Friday, September 05, 2014

Mini Japan motorcycle tour

Well time to pack the bike and move to Kanagawa region but I am taking a couple of days to get there so I can detour to Nagano and the high mountains.

I will miss seeing all the beautiful mountain streams in the Aichi and Gifu area.

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Leaving via Gifu I take one more go at seeing Mt Norikura via route 84 on the western side but am blocked about half way up. I already tried the Norikura skyline which oddly banned private vehicles some years back with an excuse the emissions were affecting the environment but then allowed diesel buses and taxis to still traverse the highest road in Japan. Naturally the real deal is money, well leaner times are here so maybe economic forces will effect a change in the future.

Below. I enjoyed the roads along the way that float in the forests.

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Below. A beautiful ride west on route 156 to Matsumoto. Look carefully you can see Nagawado dam up the valley.

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This was followed by Midono dam and Inekoiki dam below that as is the Japanese way to tap a river a few times on its path from the alps.

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I stopped at another abandoned cafe in between these dams which had a superb vantage point overlooked the rivers below. A beautiful spot but sadly no longer a viable business, even the drink machine was switched off which is rare.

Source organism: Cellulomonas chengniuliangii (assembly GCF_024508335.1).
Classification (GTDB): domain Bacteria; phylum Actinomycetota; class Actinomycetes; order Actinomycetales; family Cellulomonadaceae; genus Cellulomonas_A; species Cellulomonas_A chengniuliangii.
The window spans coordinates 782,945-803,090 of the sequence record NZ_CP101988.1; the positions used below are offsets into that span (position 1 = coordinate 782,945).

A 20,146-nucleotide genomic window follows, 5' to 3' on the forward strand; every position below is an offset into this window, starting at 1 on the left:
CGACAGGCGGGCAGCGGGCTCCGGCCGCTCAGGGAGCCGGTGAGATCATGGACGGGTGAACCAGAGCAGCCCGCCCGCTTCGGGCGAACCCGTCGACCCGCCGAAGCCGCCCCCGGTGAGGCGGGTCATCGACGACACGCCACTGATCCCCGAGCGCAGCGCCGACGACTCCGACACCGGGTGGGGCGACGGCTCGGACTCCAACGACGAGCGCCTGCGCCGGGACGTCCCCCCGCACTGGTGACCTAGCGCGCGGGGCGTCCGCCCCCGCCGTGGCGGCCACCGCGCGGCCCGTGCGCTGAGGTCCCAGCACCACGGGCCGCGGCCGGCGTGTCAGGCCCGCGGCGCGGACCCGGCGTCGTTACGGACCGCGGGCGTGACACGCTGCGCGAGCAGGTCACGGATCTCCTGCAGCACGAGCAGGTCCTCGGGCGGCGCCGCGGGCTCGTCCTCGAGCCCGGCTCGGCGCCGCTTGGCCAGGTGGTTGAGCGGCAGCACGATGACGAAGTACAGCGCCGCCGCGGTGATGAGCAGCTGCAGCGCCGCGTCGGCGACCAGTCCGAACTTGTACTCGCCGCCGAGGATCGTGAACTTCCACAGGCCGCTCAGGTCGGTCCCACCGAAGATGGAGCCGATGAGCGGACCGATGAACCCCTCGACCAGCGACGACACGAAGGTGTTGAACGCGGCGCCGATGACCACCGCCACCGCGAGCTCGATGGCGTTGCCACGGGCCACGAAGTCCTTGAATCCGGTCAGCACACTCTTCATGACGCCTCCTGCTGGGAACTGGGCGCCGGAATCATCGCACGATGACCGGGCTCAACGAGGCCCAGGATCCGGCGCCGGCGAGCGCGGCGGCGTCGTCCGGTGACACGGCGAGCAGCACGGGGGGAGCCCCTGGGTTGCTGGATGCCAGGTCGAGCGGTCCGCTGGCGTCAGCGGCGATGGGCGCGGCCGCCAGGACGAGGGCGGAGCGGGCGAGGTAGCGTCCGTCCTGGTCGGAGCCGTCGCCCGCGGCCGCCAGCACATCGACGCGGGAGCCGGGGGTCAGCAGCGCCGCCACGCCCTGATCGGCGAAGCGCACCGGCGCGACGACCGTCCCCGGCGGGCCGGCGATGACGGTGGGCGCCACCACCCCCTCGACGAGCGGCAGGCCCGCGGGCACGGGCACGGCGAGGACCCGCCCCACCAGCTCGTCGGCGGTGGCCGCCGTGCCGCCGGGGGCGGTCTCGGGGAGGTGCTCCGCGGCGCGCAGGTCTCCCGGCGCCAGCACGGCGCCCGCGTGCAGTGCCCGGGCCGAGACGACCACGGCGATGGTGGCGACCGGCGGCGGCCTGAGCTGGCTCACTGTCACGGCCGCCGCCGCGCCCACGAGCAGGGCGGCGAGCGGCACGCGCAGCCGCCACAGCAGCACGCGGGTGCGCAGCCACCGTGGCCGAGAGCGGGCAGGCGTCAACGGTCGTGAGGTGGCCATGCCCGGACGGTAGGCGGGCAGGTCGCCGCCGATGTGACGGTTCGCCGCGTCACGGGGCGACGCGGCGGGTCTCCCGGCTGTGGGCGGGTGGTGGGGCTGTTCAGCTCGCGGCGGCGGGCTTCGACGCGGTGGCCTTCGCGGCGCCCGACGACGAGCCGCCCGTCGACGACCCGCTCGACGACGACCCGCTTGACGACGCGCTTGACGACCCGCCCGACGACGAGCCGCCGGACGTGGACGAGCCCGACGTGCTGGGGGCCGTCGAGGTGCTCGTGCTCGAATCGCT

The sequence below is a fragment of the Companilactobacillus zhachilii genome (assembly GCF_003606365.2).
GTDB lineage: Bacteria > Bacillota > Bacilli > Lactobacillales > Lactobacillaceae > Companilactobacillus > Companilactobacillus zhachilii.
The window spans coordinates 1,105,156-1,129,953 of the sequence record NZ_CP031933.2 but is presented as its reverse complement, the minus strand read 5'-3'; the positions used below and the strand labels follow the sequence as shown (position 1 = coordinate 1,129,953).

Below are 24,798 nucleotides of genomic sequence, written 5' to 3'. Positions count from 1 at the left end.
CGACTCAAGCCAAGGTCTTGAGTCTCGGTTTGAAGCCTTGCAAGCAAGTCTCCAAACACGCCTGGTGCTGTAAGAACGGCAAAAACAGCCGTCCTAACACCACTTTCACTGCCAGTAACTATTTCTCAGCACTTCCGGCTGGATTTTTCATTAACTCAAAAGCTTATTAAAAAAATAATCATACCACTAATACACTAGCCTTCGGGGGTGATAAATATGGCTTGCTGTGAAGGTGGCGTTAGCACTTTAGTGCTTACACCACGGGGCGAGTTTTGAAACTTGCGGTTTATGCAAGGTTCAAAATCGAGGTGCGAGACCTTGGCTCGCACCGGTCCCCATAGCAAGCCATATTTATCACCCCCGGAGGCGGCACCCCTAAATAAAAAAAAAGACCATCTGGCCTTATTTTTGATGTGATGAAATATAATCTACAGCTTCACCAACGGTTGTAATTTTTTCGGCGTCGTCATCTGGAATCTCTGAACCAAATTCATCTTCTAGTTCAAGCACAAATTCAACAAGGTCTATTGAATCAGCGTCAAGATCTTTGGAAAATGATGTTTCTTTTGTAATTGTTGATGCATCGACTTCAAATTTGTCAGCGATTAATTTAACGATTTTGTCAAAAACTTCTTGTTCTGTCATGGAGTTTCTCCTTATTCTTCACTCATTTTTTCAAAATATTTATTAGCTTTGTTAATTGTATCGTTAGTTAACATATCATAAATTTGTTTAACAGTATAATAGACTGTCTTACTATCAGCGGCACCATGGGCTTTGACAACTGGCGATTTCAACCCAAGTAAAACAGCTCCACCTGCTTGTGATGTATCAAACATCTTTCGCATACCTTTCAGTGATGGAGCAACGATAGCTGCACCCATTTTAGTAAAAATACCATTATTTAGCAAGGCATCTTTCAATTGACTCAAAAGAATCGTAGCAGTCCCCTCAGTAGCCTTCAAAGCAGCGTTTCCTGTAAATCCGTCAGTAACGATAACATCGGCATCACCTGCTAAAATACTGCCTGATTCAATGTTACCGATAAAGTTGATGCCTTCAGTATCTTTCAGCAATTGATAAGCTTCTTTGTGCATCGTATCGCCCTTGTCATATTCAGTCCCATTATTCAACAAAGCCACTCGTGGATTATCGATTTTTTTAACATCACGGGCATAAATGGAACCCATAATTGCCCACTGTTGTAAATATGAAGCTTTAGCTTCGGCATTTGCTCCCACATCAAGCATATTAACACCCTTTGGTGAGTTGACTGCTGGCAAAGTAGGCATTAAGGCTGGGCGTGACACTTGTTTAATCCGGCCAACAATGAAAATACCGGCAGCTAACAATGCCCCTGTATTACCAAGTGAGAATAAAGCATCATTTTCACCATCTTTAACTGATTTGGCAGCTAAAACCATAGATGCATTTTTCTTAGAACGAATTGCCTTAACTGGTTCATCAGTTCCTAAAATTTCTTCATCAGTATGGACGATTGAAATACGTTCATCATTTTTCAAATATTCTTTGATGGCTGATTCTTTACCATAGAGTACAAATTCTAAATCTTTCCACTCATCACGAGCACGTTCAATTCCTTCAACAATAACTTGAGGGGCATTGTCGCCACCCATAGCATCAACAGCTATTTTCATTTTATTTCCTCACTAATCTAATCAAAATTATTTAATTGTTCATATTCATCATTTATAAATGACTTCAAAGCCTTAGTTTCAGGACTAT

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Some very heavy traffic in Matsumoto and I was sweltering in the afternoon summer heat. Was very pleased to exit and climb rapidly to cooler air on the Utsukushigahara skyline in the Nagano alpine region. A superb road in the forest with views down into the valleys that I just could not capture well in my photos. How about one of a small lake where I stopped for a break at another abandoned cafe - but with a working drink machine.

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I then rode on to arrive at the highlight of the trip for me. The Venus line, location of the photo that has been my blog header sine 2008 when I first rode in Japan. The photo in my blog header was taken just as a quick snap as I rode up and I never took much time to look for the best spot. Seems I got it right the first time by sheer chance as on this ride down I stopped with time to look more and the best photo is below, exact same spot 6 years later +/- a few metres!

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The Venus line is an incredible road and beautiful ride offering not just the twisty road above but also sweeping curves along mountain ridges before dropping down to the valley below.